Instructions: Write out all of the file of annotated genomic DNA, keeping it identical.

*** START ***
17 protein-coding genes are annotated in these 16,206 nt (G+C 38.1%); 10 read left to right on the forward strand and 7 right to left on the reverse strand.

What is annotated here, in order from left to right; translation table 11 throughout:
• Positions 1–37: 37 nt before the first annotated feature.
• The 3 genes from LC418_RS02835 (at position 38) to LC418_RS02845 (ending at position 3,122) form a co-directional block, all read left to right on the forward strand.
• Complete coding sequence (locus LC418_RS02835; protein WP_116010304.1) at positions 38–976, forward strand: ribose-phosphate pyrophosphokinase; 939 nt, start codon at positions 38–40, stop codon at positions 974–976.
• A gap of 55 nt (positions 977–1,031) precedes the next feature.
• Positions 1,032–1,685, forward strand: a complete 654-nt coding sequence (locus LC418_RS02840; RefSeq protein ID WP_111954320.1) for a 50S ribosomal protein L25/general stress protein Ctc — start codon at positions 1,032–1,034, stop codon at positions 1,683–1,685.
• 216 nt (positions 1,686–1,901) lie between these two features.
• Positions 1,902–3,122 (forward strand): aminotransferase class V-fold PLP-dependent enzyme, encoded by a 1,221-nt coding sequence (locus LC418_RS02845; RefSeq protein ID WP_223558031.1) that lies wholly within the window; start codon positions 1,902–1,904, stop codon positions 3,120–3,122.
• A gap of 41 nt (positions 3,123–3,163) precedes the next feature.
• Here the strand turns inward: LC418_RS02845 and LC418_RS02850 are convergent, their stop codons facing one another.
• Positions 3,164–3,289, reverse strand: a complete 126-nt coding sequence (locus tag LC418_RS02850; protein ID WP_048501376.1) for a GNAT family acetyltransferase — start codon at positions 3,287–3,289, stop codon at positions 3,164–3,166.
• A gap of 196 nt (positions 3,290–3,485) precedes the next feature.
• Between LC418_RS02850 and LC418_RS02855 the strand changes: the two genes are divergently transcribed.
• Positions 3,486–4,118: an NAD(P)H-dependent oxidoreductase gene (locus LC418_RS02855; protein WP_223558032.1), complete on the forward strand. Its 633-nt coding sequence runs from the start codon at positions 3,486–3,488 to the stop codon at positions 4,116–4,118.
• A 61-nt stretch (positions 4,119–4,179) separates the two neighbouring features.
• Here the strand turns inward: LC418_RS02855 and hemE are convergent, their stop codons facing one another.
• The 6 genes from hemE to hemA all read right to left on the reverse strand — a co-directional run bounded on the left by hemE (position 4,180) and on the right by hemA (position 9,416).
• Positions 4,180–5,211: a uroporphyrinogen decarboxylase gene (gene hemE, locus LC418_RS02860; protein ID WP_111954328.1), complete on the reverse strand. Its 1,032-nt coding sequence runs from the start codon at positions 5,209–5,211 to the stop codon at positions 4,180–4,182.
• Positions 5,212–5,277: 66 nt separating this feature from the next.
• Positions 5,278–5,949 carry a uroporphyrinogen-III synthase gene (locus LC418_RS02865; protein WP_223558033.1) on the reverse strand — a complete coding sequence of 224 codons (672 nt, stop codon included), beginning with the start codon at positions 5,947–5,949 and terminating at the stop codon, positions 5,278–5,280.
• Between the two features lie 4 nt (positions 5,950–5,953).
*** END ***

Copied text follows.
17 protein-coding genes are annotated in these 16,206 nt (G+C 38.1%); 10 read left to right on the forward strand and 7 right to left on the reverse strand.

What is annotated here, in order from left to right; translation table 11 throughout:
• Positions 1–37: 37 nt before the first annotated feature.
• The 3 genes from LC418_RS02835 (at position 38) to LC418_RS02845 (ending at position 3,122) form a co-directional block, all read left to right on the forward strand.
• Complete coding sequence (locus LC418_RS02835; protein WP_116010304.1) at positions 38–976, forward strand: ribose-phosphate pyrophosphokinase; 939 nt, start codon at positions 38–40, stop codon at positions 974–976.
• A gap of 55 nt (positions 977–1,031) precedes the next feature.
• Positions 1,032–1,685, forward strand: a complete 654-nt coding sequence (locus LC418_RS02840; RefSeq protein ID WP_111954320.1) for a 50S ribosomal protein L25/general stress protein Ctc — start codon at positions 1,032–1,034, stop codon at positions 1,683–1,685.
• 216 nt (positions 1,686–1,901) lie between these two features.
• Positions 1,902–3,122 (forward strand): aminotransferase class V-fold PLP-dependent enzyme, encoded by a 1,221-nt coding sequence (locus LC418_RS02845; RefSeq protein ID WP_223558031.1) that lies wholly within the window; start codon positions 1,902–1,904, stop codon positions 3,120–3,122.
• A gap of 41 nt (positions 3,123–3,163) precedes the next feature.
• Here the strand turns inward: LC418_RS02845 and LC418_RS02850 are convergent, their stop codons facing one another.
• Positions 3,164–3,289, reverse strand: a complete 126-nt coding sequence (locus tag LC418_RS02850; protein ID WP_048501376.1) for a GNAT family acetyltransferase — start codon at positions 3,287–3,289, stop codon at positions 3,164–3,166.
• A gap of 196 nt (positions 3,290–3,485) precedes the next feature.
• Between LC418_RS02850 and LC418_RS02855 the strand changes: the two genes are divergently transcribed.
• Positions 3,486–4,118: an NAD(P)H-dependent oxidoreductase gene (locus LC418_RS02855; protein WP_223558032.1), complete on the forward strand. Its 633-nt coding sequence runs from the start codon at positions 3,486–3,488 to the stop codon at positions 4,116–4,118.
• A 61-nt stretch (positions 4,119–4,179) separates the two neighbouring features.
• Here the strand turns inward: LC418_RS02855 and hemE are convergent, their stop codons facing one another.
• The 6 genes from hemE to hemA all read right to left on the reverse strand — a co-directional run bounded on the left by hemE (position 4,180) and on the right by hemA (position 9,416).
• Positions 4,180–5,211: a uroporphyrinogen decarboxylase gene (gene hemE, locus LC418_RS02860; protein ID WP_111954328.1), complete on the reverse strand. Its 1,032-nt coding sequence runs from the start codon at positions 5,209–5,211 to the stop codon at positions 4,180–4,182.
• Positions 5,212–5,277: 66 nt separating this feature from the next.
• Positions 5,278–5,949 carry a uroporphyrinogen-III synthase gene (locus LC418_RS02865; protein WP_223558033.1) on the reverse strand — a complete coding sequence of 224 codons (672 nt, stop codon included), beginning with the start codon at positions 5,947–5,949 and terminating at the stop codon, positions 5,278–5,280.
• Between the two features lie 4 nt (positions 5,950–5,953).